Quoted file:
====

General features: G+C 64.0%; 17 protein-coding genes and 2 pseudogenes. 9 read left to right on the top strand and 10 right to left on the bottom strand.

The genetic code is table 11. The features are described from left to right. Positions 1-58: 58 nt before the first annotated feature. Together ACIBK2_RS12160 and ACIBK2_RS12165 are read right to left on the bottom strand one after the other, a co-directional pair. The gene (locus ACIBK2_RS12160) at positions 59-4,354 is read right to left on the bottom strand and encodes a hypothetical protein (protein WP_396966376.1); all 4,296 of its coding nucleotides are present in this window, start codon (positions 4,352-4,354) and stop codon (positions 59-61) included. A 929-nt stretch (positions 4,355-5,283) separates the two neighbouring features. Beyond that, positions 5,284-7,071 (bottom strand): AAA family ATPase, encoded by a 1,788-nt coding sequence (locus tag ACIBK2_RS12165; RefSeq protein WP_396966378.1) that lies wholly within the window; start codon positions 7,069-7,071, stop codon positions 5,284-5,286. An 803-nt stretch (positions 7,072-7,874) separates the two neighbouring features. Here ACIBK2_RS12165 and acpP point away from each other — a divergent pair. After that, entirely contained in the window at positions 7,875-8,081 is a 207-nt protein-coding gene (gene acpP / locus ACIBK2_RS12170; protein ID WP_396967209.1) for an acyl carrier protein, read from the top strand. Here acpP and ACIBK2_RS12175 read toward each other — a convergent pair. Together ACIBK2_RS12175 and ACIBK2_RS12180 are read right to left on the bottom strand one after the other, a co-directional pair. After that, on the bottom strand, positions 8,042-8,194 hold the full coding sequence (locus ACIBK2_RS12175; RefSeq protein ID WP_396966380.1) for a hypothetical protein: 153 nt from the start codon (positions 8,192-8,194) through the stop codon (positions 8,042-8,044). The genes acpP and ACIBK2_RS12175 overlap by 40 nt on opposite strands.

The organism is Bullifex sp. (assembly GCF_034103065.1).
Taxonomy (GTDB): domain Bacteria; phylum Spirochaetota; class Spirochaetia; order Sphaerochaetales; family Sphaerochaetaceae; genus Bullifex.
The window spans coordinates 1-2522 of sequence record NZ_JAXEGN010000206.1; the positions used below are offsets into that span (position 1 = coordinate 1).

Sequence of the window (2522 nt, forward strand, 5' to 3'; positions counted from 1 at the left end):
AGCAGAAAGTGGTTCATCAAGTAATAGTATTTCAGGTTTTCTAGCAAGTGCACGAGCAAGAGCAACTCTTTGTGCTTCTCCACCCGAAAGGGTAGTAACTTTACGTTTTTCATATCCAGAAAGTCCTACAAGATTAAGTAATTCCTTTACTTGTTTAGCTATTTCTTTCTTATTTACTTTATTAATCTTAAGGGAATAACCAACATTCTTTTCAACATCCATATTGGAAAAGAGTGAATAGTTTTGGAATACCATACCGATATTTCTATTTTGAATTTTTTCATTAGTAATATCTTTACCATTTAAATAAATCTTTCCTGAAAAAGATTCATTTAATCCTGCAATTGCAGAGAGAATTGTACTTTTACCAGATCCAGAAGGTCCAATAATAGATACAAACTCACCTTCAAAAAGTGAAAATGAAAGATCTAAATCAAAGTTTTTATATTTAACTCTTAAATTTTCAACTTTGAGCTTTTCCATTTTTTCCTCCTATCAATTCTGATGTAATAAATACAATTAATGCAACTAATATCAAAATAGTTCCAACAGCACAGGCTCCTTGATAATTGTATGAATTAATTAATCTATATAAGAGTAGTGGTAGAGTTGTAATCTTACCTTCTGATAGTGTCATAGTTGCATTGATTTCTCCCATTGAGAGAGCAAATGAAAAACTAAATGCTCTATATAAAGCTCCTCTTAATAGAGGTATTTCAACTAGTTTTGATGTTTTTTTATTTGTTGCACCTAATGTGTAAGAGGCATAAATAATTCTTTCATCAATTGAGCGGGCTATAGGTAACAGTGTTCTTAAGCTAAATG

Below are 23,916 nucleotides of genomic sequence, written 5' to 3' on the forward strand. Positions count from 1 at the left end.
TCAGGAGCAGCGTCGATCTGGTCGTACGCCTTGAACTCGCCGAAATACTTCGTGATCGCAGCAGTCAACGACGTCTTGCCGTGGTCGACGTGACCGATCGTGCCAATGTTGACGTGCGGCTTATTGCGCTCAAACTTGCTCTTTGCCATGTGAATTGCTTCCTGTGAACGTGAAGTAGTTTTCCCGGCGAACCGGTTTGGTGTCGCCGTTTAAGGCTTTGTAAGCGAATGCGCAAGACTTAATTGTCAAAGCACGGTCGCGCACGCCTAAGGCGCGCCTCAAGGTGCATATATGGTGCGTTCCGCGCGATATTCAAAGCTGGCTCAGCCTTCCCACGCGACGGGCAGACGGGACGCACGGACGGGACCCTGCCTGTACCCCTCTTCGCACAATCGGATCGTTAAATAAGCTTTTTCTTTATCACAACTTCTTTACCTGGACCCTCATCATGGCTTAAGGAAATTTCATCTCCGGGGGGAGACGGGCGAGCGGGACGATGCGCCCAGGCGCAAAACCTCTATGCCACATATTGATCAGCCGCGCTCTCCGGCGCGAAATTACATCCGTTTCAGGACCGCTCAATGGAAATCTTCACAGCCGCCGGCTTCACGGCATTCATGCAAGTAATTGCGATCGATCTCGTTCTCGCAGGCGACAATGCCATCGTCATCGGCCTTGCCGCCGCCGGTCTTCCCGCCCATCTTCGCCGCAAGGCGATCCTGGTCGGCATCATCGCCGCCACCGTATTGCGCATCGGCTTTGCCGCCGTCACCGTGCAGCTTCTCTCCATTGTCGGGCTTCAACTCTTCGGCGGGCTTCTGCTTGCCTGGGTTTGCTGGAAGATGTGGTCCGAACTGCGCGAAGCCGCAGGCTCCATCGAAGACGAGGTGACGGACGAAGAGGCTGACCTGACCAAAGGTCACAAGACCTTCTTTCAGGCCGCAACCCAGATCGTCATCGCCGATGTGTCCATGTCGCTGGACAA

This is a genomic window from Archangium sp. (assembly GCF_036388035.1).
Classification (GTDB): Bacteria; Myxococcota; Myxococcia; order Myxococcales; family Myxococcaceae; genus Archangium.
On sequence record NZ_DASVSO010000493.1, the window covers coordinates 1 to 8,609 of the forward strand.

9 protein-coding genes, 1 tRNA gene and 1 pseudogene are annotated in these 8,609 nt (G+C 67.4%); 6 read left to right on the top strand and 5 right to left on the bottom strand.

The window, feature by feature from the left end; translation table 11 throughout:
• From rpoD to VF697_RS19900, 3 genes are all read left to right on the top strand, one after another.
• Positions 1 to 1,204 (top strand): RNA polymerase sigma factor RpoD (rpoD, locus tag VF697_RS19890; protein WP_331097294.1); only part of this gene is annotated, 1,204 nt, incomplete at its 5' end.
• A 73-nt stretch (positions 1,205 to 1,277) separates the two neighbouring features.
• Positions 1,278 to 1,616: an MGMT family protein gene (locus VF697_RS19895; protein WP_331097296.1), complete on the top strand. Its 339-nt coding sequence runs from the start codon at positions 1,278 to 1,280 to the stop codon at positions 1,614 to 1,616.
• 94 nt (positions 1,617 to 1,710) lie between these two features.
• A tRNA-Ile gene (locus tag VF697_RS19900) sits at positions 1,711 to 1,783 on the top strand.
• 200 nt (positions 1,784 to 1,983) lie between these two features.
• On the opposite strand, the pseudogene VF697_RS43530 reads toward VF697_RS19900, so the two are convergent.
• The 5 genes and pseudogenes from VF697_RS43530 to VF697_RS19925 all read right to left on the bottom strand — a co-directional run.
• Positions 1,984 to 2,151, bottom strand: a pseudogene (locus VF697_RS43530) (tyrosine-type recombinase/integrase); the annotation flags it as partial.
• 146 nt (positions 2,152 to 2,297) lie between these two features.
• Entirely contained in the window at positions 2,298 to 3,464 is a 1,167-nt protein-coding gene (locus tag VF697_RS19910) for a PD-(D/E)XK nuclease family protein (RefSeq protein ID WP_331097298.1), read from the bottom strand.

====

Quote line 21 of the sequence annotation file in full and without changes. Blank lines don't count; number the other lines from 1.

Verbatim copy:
• 200 nt (positions 1,784 to 1,983) lie between these two features.